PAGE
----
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Movie Review: Perfume

Alternate Title: The Smell of Paradise

Story: I love the smell of napalm in the morning is one of my favorite lines from any film - ever. Smell happens to be my strongest sense and living in NYC gives me the opportunity to use that sense often - sometimes unpleasantly.

If you like CSI, a hint of sensationalism, a bouquet of mystery and a whiff of history - this film is for you. I loved the book and I loved the movie. The brilliant German director Tom Tykwer (Run Lola Run and one of my all time favorites that no one saw, Heaven) brings a super novel Das Parfum (Perfume) by Patrick Suskind to the big screen with a screenplay by Andrew Birkin, Bernd Eichinger and Tom Tykwer.

The story surrounds an orphan, Jean-Baptiste Grenoille, born in the 1740's in the slums of Paris. He is blessed or cursed with a sensational ability to smell everything in the world. He does not judge good or bad odors - he can just smell everything. The film is magical and it is disturbing. Our main character is obsessed with learning the perfumery business and how to capture all of the smells he can sense - even the mythical smell of paradise. He is unstoppable, no matter the means, in his quest to fulfill this ambition.

The film is in four parts - each of them building to a climax that will send your senses through the roof. The visuals are extraordinary. The film is about obsession (conveniently the name of a perfume), quest and smell.

This is the most expensive German film ever made and it is said that many other directors passed over the opportunity to bring it to the screen (Kubrick, Scorsese, Milos Froman and Ridley Scott). They all thought it could not be done.Well, it can be done - with aplomb!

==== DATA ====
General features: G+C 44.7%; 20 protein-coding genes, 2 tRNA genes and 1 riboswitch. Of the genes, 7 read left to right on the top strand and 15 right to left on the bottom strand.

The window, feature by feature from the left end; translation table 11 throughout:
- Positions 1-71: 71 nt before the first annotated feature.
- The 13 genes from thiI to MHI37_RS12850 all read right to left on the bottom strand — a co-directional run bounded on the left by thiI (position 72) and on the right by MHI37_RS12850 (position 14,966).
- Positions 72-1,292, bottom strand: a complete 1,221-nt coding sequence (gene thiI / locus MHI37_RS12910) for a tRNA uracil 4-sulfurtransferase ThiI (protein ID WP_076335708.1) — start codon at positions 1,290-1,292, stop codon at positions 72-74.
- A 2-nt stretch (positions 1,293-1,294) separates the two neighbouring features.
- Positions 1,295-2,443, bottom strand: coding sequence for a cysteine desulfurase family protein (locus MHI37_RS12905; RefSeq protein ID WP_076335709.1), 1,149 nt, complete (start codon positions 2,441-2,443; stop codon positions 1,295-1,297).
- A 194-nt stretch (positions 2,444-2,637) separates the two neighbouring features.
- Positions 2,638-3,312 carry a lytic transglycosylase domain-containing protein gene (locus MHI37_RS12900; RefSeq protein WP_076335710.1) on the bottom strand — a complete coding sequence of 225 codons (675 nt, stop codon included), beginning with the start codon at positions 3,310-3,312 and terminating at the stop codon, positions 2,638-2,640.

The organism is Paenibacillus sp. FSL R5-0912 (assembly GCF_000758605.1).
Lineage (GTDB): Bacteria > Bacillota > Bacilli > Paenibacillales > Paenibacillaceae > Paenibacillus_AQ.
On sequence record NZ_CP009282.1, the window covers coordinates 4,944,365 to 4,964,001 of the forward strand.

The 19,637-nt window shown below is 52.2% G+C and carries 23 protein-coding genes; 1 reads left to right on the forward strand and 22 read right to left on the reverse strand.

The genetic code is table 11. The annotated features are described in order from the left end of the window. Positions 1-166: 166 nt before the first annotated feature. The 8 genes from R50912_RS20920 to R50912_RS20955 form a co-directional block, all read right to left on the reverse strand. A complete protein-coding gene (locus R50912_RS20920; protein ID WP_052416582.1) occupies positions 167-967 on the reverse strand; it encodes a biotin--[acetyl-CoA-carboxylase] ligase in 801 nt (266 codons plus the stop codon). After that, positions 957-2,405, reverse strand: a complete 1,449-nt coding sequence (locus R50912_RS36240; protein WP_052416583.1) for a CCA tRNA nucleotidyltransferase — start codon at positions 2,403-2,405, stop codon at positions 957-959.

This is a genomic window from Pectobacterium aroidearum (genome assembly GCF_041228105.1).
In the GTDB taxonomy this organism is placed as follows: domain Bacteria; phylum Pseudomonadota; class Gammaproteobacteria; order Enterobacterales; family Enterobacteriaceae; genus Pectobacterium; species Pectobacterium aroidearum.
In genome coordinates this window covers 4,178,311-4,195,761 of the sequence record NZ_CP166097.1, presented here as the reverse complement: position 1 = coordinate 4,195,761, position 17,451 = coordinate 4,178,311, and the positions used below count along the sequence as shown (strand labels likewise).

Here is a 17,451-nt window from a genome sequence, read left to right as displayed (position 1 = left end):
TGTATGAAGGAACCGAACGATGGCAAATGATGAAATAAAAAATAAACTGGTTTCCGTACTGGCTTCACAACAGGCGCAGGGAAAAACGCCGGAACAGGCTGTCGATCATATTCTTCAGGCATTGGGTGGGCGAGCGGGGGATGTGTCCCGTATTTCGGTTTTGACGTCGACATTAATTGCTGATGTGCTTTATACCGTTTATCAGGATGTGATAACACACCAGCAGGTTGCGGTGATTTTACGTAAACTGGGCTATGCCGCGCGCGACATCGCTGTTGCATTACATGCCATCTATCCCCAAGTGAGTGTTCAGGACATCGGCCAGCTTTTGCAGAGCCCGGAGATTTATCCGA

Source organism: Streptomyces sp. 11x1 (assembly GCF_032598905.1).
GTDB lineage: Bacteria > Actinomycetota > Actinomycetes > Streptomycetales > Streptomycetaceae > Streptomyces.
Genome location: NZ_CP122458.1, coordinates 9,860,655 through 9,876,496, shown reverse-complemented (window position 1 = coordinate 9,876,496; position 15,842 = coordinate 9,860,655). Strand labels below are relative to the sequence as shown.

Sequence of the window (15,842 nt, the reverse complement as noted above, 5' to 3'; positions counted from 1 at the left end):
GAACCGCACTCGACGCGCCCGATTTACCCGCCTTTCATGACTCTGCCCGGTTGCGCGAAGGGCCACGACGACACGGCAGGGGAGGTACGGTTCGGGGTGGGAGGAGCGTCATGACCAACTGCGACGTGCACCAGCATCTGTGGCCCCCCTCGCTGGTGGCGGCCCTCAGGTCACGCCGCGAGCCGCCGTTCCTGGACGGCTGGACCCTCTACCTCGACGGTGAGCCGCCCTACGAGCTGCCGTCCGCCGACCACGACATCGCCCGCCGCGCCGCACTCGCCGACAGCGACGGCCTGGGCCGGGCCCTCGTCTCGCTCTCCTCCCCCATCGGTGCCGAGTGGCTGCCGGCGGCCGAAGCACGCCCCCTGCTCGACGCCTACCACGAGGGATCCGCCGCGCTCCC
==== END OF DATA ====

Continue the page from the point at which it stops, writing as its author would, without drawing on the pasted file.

If you would like to get a sense of what 18th century Paris and its environs might have been like this film will take you back in time - with gusto.

Acting: Ben Whishaw as Jean-Baptiste Grenoille is sensational. He captures the feral, one-dimensional, obsessive qualities with perfection. There is a fine supporting cast including: Dustin Hoffman, Alan Rickman, Rachel Hurd-Wood and John Hurt as the narrator. Oh yes - there is a narrator, but it worked just fine here.

Predilection: I loved the book and I love Tom Twyker's work.

Critters: A dog, a cat and livestock.

Soundtrack: Renaissance man, Tom Twyker wrote the music as well.

Visual Art: I an describe the visuals as magical.

Theater Audience: A few unsmeely souls.

Weather: The weather was fine in mid 18th century Paris.

Sappy Factor: 0

Quirky Meter: 3

Squirm Scale: There might be some squirmy visuals to some people - not me.

Drift Factor: Not for a second.

Predictability Level: I read the book.

Tissue Usage: 0

Oscar Worthy: I think some technical aspect of the film or best adaptation form another source might be appropriate.

Big Screen or Rental: Big screen for sure.

Length: A bit long at two hours and 25 minutes.